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Wednesday, 12 December, 2001, 20:30 GMT
Board agrees on NI police badge
Northern Ireland's Policing Board has unanimously agreed on a badge for the new police service.

The emblem features a Saint Patrick's Cross surrounded by six symbols - a harp, crown, shamrock, laurel leaf, torch and scales of justice.

Soon after the Policing Board decision, the Northern Ireland Secretary said he was delighted the board had reached cross-community agreement.

The Policing Board includes members of the nationalist SDLP, the Ulster Unionist Party and the Democratic Unionist Party.

It includes ten political representatives and nine non-political appointees and is responsible for overseeing the new service and can hold the chief constable to account.

John Reid welcomed consensus on badge
John Reid welcomed consensus on badge

It had been anticipated that the badge and emblems for the new service would be one of the issues most hotly contested by the members of the board following the November changeover from the Royal Ulster Constabulary.

Under the legislation which is determining the shape of the sweeping changes to the province's police service, if the board had not been able to agree on the police badge, Northern Ireland Secretary John Reid would have had to make a decision.

The law states that police emblems and stations are to be politically and religiously neutral.

Unionist politicians had been extremely critical of some suggested designs for the new service provided by the Northern Ireland Office last month.

They had particularly argued that the crown and harp of the old RUC badge should not be removed.

But on Thursday the board met and quickly agreed on one of a number of designs which it had had drawn up.


We particularly welcome the fact that the badge celebrates our traditions rather than disowns them

NI Police Federation
Sinn Fein is the only major party which refused to endorse the PSNI by taking its places on the Policing Board, and had no input into the badge decision.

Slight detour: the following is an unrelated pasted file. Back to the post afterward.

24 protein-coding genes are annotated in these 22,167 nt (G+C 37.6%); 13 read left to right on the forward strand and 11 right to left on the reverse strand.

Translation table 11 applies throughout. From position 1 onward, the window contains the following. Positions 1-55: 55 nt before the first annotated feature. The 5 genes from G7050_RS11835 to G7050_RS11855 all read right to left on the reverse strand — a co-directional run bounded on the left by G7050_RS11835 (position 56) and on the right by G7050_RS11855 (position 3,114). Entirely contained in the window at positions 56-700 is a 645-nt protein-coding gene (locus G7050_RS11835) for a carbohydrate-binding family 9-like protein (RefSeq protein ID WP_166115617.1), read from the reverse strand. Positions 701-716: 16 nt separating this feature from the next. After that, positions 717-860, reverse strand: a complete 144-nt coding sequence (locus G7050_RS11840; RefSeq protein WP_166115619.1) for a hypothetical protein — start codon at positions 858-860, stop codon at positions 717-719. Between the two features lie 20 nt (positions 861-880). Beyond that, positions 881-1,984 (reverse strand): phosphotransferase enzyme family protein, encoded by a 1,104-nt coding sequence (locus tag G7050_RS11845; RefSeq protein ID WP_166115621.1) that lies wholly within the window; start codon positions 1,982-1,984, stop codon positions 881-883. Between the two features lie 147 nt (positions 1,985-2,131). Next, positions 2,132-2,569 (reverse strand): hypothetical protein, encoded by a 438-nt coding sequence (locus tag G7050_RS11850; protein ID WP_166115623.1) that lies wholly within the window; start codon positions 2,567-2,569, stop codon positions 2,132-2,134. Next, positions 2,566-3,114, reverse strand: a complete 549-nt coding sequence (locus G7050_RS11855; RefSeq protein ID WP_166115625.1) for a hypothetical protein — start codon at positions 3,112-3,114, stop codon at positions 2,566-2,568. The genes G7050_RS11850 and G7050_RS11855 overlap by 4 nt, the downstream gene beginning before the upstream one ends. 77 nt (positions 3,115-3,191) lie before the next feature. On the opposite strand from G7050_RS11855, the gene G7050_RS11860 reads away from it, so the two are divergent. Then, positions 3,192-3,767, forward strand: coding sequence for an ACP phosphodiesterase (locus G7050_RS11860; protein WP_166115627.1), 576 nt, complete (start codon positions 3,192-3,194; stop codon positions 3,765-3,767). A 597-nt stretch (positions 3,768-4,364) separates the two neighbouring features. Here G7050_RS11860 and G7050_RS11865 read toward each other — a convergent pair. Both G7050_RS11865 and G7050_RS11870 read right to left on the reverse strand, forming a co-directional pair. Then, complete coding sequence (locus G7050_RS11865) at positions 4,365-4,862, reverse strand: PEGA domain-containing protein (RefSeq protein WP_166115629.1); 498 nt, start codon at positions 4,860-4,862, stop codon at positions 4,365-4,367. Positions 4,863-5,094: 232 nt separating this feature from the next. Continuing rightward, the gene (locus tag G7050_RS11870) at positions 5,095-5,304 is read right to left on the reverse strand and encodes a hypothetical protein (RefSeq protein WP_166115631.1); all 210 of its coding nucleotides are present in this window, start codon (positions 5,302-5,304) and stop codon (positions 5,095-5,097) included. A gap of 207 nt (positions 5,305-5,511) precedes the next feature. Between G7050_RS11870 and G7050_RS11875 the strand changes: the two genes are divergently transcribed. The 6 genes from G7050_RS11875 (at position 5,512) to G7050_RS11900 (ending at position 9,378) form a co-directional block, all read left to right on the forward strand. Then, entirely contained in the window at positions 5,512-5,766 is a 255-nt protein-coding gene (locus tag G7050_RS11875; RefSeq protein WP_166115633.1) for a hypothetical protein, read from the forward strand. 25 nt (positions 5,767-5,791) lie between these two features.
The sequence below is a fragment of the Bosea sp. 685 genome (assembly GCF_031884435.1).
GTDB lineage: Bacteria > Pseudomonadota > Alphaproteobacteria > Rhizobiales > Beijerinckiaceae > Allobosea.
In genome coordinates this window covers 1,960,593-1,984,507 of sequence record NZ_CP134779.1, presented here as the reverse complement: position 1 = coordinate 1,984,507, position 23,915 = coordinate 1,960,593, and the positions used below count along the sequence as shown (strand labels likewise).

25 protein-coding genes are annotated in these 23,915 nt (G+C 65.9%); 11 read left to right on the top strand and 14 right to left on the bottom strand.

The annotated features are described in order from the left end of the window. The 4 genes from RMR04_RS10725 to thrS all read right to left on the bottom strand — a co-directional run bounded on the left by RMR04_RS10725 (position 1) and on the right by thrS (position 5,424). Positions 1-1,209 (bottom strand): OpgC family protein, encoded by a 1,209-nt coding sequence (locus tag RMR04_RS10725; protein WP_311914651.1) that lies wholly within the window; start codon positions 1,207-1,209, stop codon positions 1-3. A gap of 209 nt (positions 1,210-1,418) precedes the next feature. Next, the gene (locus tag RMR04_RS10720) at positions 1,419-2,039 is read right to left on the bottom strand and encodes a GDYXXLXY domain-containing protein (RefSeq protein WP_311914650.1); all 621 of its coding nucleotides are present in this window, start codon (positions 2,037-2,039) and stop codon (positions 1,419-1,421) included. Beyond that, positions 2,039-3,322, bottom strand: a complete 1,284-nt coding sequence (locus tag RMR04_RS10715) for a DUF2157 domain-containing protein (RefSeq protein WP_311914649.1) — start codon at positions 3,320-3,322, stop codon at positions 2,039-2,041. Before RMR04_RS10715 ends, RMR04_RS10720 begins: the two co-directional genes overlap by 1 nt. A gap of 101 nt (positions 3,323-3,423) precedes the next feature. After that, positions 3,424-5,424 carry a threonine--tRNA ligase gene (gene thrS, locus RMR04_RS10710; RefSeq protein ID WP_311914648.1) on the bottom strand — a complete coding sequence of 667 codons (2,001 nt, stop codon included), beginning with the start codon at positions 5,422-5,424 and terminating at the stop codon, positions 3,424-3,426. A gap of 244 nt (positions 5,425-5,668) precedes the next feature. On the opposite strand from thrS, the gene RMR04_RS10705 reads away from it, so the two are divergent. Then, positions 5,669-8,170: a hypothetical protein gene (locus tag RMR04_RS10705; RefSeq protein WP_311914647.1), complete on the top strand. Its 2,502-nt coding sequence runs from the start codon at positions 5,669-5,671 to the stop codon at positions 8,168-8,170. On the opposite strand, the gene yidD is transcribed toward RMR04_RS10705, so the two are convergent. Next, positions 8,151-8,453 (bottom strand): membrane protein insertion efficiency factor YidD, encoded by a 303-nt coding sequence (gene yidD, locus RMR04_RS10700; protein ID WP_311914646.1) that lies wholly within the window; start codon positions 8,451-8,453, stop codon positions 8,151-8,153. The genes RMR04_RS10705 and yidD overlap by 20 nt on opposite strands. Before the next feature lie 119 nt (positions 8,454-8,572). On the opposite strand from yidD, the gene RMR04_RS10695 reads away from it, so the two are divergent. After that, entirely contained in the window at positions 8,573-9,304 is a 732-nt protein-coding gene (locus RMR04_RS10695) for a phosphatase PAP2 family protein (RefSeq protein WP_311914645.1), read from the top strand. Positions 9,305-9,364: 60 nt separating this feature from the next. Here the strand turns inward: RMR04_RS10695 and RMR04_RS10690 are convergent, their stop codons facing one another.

A spokesman for the Police Federation for Northern Ireland, which represents rank-and-file officers said that although the federation has still to consult its members, first impressions were "very favourable".

He said: "We particularly welcome the fact that the badge celebrates our traditions rather than disowns them."

After the police name change on 4 November, Chief Constable Sir Ronnie Flanagan admitted that some of the visual changes to the new service would take time.

Police officers working on the ground still have to wear their old uniforms and are waiting for their new cap badge.

The first batch of between 260-300 Police Service of Northern Ireland trainees - selected on a 50% Catholic, 50% Protestant and others basis - started their training on 4 November. They are also waiting for their first full PSNI uniform.

Meanwhile, the Policing Board is to hold a special meeting early next month to discuss the draft Omagh bombing report from the Northern Ireland Police Ombudsman.

The report, which is critical of the way the police handled warnings prior to the August 1998 Real IRA attack in which 29 people died, was discussed at Thursday's board meeting.

However, it is understood the chief constable, police ombudsman and relatives of those killed and injured will be invited to the special meeting.

Read BBC News Online's full special report on policing reform in Northern Ireland

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19 Nov 01 | N Ireland
04 Nov 01 | N Ireland
29 Sep 01 | N Ireland
21 Sep 01 | N Ireland
12 Sep 01 | N Ireland
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